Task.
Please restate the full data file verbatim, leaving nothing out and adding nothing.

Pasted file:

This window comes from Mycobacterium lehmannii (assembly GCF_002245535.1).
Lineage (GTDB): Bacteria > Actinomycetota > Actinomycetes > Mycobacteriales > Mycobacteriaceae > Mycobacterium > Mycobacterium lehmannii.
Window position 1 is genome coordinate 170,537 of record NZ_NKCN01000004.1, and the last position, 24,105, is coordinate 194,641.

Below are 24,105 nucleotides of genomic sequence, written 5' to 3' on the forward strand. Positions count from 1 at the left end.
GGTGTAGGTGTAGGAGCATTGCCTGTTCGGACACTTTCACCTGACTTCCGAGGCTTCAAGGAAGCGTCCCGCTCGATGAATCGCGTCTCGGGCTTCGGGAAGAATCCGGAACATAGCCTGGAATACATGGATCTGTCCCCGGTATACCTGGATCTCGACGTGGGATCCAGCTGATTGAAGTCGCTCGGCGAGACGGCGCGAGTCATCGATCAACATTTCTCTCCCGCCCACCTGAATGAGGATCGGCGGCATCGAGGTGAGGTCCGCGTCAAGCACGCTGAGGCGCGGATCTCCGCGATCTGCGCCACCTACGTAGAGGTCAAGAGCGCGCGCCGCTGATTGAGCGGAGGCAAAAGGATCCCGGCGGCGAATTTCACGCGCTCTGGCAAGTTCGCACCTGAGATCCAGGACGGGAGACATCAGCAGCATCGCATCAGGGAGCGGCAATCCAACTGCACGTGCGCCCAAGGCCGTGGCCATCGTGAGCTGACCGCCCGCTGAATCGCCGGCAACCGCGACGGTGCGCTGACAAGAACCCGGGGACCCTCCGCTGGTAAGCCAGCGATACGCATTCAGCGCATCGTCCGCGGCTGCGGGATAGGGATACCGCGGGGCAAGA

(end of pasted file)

This window comes from Mycobacterium lehmannii (assembly GCF_002245535.1).
Lineage (GTDB): Bacteria > Actinomycetota > Actinomycetes > Mycobacteriales > Mycobacteriaceae > Mycobacterium > Mycobacterium lehmannii.
Window position 1 is genome coordinate 170,537 of record NZ_NKCN01000004.1, and the last position, 24,105, is coordinate 194,641.

Below are 24,105 nucleotides of genomic sequence, written 5' to 3' on the forward strand. Positions count from 1 at the left end.
GGTGTAGGTGTAGGAGCATTGCCTGTTCGGACACTTTCACCTGACTTCCGAGGCTTCAAGGAAGCGTCCCGCTCGATGAATCGCGTCTCGGGCTTCGGGAAGAATCCGGAACATAGCCTGGAATACATGGATCTGTCCCCGGTATACCTGGATCTCGACGTGGGATCCAGCTGATTGAAGTCGCTCGGCGAGACGGCGCGAGTCATCGATCAACATTTCTCTCCCGCCCACCTGAATGAGGATCGGCGGCATCGAGGTGAGGTCCGCGTCAAGCACGCTGAGGCGCGGATCTCCGCGATCTGCGCCACCTACGTAGAGGTCAAGAGCGCGCGCCGCTGATTGAGCGGAGGCAAAAGGATCCCGGCGGCGAATTTCACGCGCTCTGGCAAGTTCGCACCTGAGATCCAGGACGGGAGACATCAGCAGCATCGCATCAGGGAGCGGCAATCCAACTGCACGTGCGCCCAAGGCCGTGGCCATCGTGAGCTGACCGCCCGCTGAATCGCCGGCAACCGCGACGGTGCGCTGACAAGAACCCGGGGACCCTCCGCTGGTAAGCCAGCGATACGCATTCAGCGCATCGTCCGCGGCTGCGGGATAGGGATACCGCGGGGCAAGA